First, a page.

Taking Lecture Notes
Accurate notes will be helpful when you need to review material for an exam or assignment. In addition to helping you merely remember the contents of a lecture, your note taking strategy can help you grapple with the material and more fully understand a historical topic, event, or question. Thus, you should consider note taking as an interactive process rather than just a secretarial skill. It is more than simply an aid to memory. Note taking and review is part of the process of analyzing the material.
Current research supports these ideas and also shows that final results on exams and papers can be improved if certain methods for taking notes are employed. This guide will suggest:
- Methods and practices of taking notes.
Ways to use your notes in studying for exams and papers.
- Read the text before class. This allows you to develop an overview of the main ideas, secondary points, and definitions for important concepts.
- Identify familiar and unfamiliar terms. Look up terms before class. Be prepared to listen for explanations during the lecture. Ask the professor to explain unclear ideas.
- Note portions of the reading that are unclear. Before class, develop questions to ask. (Listen for an explanation during the lecture.)
- Sit near the front. There are fewer distractions and it is easier to hear, see and understand the material.
- Date and number every page, assignment and handout. This will help when you begin studying for an exam or preparing notes for an essay.
- Do not try to write everything down. Make notes brief. The more time you devote to writing, the less attention you can give to understanding the main points and identifying the outline and argument of the lecture. Never use a sentence when you can use a phrase or a phrase when you can use a word. Use abbreviations and symbols whenever possible.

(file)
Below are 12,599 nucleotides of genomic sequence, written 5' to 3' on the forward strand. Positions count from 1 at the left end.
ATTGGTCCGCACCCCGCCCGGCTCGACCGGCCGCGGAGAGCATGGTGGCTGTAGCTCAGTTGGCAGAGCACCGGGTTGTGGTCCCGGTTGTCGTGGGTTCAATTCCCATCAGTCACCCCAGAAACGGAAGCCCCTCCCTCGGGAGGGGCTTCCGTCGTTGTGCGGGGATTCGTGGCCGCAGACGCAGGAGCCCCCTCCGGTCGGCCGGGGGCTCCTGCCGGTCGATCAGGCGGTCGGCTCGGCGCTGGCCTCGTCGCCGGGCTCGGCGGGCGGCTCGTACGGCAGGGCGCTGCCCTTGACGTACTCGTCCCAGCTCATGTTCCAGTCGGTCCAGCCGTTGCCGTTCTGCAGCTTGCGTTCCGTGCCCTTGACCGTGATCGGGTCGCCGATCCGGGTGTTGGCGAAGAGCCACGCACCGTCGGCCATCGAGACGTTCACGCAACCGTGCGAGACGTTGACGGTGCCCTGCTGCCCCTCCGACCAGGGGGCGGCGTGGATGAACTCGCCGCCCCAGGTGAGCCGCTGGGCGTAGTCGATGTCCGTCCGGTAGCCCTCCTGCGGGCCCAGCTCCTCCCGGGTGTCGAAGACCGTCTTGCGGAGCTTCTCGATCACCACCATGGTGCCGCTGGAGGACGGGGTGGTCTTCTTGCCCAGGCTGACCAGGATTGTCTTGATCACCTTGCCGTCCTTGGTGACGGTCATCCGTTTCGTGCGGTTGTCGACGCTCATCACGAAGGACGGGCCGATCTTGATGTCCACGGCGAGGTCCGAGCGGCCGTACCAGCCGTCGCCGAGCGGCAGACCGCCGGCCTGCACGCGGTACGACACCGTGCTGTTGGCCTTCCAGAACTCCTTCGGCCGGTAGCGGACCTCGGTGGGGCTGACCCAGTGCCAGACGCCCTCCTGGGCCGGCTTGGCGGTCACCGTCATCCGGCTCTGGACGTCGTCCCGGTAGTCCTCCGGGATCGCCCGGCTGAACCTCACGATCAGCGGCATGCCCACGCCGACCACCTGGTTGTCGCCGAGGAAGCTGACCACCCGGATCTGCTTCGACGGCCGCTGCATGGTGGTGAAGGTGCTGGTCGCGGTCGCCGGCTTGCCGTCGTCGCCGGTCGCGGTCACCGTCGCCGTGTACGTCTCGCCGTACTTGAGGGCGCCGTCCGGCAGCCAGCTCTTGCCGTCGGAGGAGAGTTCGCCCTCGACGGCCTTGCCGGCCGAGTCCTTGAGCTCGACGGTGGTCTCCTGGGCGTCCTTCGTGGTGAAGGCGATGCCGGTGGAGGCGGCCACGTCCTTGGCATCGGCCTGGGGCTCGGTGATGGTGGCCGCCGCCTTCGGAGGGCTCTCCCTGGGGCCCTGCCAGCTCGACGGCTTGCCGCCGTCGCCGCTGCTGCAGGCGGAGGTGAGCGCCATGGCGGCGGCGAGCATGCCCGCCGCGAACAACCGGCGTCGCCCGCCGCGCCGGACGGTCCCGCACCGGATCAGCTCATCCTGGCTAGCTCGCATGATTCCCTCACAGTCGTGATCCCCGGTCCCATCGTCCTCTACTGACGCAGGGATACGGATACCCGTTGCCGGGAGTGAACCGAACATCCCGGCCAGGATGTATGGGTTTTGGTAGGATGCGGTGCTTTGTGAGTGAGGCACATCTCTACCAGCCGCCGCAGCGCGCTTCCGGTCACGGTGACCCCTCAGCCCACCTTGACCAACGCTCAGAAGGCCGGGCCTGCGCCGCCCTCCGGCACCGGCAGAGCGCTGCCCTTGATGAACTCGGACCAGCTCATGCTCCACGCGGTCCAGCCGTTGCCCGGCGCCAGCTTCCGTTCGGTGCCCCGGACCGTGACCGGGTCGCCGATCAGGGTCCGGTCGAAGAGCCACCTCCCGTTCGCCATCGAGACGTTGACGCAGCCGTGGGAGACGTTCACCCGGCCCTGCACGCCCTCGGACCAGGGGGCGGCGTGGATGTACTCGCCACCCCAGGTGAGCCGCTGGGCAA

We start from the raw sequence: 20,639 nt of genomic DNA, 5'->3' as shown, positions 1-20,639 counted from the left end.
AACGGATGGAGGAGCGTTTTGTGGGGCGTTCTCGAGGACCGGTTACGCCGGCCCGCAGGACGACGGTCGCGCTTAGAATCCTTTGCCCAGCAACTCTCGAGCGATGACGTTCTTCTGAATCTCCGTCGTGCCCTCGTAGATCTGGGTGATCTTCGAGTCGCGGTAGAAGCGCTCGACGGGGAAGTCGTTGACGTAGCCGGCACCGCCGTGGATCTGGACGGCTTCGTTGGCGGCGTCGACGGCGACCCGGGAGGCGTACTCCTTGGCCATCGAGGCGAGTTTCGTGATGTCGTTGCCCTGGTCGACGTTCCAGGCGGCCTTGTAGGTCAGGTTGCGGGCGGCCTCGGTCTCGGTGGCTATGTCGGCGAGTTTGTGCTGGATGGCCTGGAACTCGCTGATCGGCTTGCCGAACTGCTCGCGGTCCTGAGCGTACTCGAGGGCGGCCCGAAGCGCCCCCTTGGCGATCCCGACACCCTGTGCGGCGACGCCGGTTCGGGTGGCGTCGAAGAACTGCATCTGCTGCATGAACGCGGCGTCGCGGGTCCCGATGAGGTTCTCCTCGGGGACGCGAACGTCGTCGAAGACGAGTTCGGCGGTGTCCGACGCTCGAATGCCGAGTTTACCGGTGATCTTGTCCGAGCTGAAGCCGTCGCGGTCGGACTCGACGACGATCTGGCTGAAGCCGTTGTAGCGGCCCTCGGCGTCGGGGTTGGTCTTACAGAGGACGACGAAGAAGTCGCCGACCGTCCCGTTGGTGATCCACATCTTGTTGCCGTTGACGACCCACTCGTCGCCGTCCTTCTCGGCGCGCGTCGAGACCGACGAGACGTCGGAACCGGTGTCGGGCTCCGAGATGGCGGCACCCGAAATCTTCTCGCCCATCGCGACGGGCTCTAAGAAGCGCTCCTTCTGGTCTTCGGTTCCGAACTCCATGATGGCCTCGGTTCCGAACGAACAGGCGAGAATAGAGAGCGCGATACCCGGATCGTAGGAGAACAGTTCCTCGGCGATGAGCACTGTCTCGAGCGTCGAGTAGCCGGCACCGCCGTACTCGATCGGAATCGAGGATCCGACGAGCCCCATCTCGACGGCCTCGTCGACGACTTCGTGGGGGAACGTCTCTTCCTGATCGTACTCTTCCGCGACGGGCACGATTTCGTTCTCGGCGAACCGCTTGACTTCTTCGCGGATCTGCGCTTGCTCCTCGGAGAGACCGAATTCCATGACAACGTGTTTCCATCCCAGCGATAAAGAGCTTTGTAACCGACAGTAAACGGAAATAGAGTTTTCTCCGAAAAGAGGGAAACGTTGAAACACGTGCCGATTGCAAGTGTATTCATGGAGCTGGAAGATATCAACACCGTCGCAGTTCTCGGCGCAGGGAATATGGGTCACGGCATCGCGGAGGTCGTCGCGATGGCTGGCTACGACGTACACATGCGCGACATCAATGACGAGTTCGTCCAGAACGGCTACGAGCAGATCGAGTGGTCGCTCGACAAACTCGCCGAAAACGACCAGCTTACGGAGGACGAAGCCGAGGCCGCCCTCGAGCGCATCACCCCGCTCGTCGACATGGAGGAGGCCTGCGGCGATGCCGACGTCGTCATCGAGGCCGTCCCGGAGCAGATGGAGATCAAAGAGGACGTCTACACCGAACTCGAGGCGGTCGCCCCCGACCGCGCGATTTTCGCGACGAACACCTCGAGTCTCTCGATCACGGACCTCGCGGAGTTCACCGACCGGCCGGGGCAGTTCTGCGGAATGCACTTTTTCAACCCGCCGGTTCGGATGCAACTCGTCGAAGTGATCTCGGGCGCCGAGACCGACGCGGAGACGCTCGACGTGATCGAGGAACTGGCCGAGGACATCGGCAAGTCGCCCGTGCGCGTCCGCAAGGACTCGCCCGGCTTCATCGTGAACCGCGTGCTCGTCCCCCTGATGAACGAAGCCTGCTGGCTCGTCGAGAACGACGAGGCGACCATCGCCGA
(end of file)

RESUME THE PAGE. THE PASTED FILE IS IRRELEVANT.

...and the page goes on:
- Be aware of the outline of the lecture. Most lectures are based on a simple outline. Listen for key phrases and words that identify what that structure is and recognize where you are in the outline at any given time.
- Begin notes for each lecture on a new page. This allows for more freedom in organization, for instance, so that you can put the notes on a subject from the lecture with the notes on the same subject from the reading.
- Generally, use your own words, rather than simply quoting the words of the lecturer. Formulas, definitions, rules and specific facts should be copied exactly.
- Develop a code system of note-taking to indicate questions, comments, important points, due dates of assignments, etc. This helps separate extraneous material from the body of notes (for instance ‘!’ for important ideas, a ‘?’ for questions, or [bracket personal comments]). You might even develop your own symbols for commonly used words or ideas (for instance, ‘∆’ for change, or ‘C’ for century).
- Watch for clues from the instructor. If the instructor writes something on the board or overhead, it is likely important. If the instructor repeats a point during the lecture, make sure to note it. Dramatic voice changes and long, intentional pauses usually indicate emphasis as well.
- Review your notes as soon as possible after the lecture. This dramatically improves retention.
- Merge notes from the lecture and readings. Keep notes from the lecture with notes from the readings on the same topic. Look for gaps in your understanding in each and identify where they complement or contradict each other. Ask your instructor if you still do not understand a point.
- Highlight key words, phrases, or concepts. This helps you reduce the amount of reading you have to do when studying. Use margins for questions, comments, notes to yourself on unclear material, etc. Color coding is often helpful for organizing material.
- Recite by covering over the main body of notes and use only the key words in the margin to recall everything you can about the lecture. State the facts and ideas of the lecture as much as you can in your own words.
- Reflect on the content of your notes. Consider especially how these notes relate to other things you have learned.
- Before class: